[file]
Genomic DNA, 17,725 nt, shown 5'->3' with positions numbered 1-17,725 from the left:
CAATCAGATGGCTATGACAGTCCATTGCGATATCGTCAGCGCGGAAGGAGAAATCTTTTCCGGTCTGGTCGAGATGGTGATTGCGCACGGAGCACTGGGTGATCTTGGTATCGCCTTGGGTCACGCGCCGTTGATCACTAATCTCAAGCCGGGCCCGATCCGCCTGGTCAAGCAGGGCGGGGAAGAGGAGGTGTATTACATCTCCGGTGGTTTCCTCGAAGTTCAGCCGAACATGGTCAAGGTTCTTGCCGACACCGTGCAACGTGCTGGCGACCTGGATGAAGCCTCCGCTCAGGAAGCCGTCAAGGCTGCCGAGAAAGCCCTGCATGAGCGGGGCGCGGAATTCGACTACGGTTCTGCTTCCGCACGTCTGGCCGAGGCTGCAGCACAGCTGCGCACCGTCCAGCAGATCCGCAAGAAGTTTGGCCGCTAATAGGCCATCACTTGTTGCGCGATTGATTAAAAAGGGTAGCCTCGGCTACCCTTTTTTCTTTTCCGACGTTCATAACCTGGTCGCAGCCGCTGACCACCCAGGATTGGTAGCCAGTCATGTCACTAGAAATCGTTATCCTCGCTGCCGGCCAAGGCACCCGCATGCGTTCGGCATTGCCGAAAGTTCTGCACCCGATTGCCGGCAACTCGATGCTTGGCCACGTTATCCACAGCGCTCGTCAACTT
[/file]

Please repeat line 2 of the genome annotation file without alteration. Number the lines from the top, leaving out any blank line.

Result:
CAATCAGATGGCTATGACAGTCCATTGCGATATCGTCAGCGCGGAAGGAGAAATCTTTTCCGGTCTGGTCGAGATGGTGATTGCGCACGGAGCACTGGGTGATCTTGGTATCGCCTTGGGTCACGCGCCGTTGATCACTAATCTCAAGCCGGGCCCGATCCGCCTGGTCAAGCAGGGCGGGGAAGAGGAGGTGTATTACATCTCCGGTGGTTTCCTCGAAGTTCAGCCGAACATGGTCAAGGTTCTTGCCGACACCGTGCAACGTGCTGGCGACCTGGATGAAGCCTCCGCTCAGGAAGCCGTCAAGGCTGCCGAGAAAGCCCTGCATGAGCGGGGCGCGGAATTCGACTACGGTTCTGCTTCCGCACGTCTGGCCGAGGCTGCAGCACAGCTGCGCACCGTCCAGCAGATCCGCAAGAAGTTTGGCCGCTAATAGGCCATCACTTGTTGCGCGATTGATTAAAAAGGGTAGCCTCGGCTACCCTTTTTTCTTTTCCGACGTTCATAACCTGGTCGCAGCCGCTGACCACCCAGGATTGGTAGCCAGTCATGTCACTAGAAATCGTTATCCTCGCTGCCGGCCAAGGCACCCGCATGCGTTCGGCATTGCCGAAAGTTCTGCACCCGATTGCCGGCAACTCGATGCTTGGCCACGTTATCCACAGCGCTCGTCAACTT